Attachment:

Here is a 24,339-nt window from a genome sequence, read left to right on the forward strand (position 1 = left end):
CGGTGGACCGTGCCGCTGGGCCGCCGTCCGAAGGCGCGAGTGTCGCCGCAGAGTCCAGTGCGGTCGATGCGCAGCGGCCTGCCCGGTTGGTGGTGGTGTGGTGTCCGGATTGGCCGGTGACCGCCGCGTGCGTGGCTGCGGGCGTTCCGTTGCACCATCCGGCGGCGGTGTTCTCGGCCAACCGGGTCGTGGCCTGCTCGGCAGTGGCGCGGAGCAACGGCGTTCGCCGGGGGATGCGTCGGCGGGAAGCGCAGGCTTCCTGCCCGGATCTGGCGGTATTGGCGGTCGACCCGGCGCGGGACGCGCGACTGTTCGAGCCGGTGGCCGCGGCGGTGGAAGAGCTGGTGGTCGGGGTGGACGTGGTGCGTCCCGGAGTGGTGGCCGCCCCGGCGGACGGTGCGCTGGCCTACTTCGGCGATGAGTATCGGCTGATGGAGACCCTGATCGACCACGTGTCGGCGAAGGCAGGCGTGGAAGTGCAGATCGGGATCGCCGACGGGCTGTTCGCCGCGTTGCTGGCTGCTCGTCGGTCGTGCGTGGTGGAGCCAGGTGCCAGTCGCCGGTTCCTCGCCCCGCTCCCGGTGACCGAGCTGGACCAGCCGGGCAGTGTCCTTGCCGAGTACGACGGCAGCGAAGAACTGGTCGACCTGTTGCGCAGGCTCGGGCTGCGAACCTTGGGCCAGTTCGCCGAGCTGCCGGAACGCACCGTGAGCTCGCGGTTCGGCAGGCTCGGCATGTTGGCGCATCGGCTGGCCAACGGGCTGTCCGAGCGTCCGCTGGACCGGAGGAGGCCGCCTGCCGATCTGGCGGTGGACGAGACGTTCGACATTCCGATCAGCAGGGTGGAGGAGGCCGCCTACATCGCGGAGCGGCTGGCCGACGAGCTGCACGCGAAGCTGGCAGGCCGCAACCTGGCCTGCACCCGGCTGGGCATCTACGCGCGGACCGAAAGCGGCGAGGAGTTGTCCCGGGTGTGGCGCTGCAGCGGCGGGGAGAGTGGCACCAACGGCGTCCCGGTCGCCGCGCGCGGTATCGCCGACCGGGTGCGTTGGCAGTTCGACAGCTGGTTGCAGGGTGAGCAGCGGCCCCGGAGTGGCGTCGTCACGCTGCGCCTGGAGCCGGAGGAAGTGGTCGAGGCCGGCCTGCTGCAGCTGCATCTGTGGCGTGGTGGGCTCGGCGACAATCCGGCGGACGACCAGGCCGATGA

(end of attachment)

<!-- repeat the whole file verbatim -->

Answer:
Here is a 24,339-nt window from a genome sequence, read left to right on the forward strand (position 1 = left end):
CGGTGGACCGTGCCGCTGGGCCGCCGTCCGAAGGCGCGAGTGTCGCCGCAGAGTCCAGTGCGGTCGATGCGCAGCGGCCTGCCCGGTTGGTGGTGGTGTGGTGTCCGGATTGGCCGGTGACCGCCGCGTGCGTGGCTGCGGGCGTTCCGTTGCACCATCCGGCGGCGGTGTTCTCGGCCAACCGGGTCGTGGCCTGCTCGGCAGTGGCGCGGAGCAACGGCGTTCGCCGGGGGATGCGTCGGCGGGAAGCGCAGGCTTCCTGCCCGGATCTGGCGGTATTGGCGGTCGACCCGGCGCGGGACGCGCGACTGTTCGAGCCGGTGGCCGCGGCGGTGGAAGAGCTGGTGGTCGGGGTGGACGTGGTGCGTCCCGGAGTGGTGGCCGCCCCGGCGGACGGTGCGCTGGCCTACTTCGGCGATGAGTATCGGCTGATGGAGACCCTGATCGACCACGTGTCGGCGAAGGCAGGCGTGGAAGTGCAGATCGGGATCGCCGACGGGCTGTTCGCCGCGTTGCTGGCTGCTCGTCGGTCGTGCGTGGTGGAGCCAGGTGCCAGTCGCCGGTTCCTCGCCCCGCTCCCGGTGACCGAGCTGGACCAGCCGGGCAGTGTCCTTGCCGAGTACGACGGCAGCGAAGAACTGGTCGACCTGTTGCGCAGGCTCGGGCTGCGAACCTTGGGCCAGTTCGCCGAGCTGCCGGAACGCACCGTGAGCTCGCGGTTCGGCAGGCTCGGCATGTTGGCGCATCGGCTGGCCAACGGGCTGTCCGAGCGTCCGCTGGACCGGAGGAGGCCGCCTGCCGATCTGGCGGTGGACGAGACGTTCGACATTCCGATCAGCAGGGTGGAGGAGGCCGCCTACATCGCGGAGCGGCTGGCCGACGAGCTGCACGCGAAGCTGGCAGGCCGCAACCTGGCCTGCACCCGGCTGGGCATCTACGCGCGGACCGAAAGCGGCGAGGAGTTGTCCCGGGTGTGGCGCTGCAGCGGCGGGGAGAGTGGCACCAACGGCGTCCCGGTCGCCGCGCGCGGTATCGCCGACCGGGTGCGTTGGCAGTTCGACAGCTGGTTGCAGGGTGAGCAGCGGCCCCGGAGTGGCGTCGTCACGCTGCGCCTGGAGCCGGAGGAAGTGGTCGAGGCCGGCCTGCTGCAGCTGCATCTGTGGCGTGGTGGGCTCGGCGACAATCCGGCGGACGACCAGGCCGATGA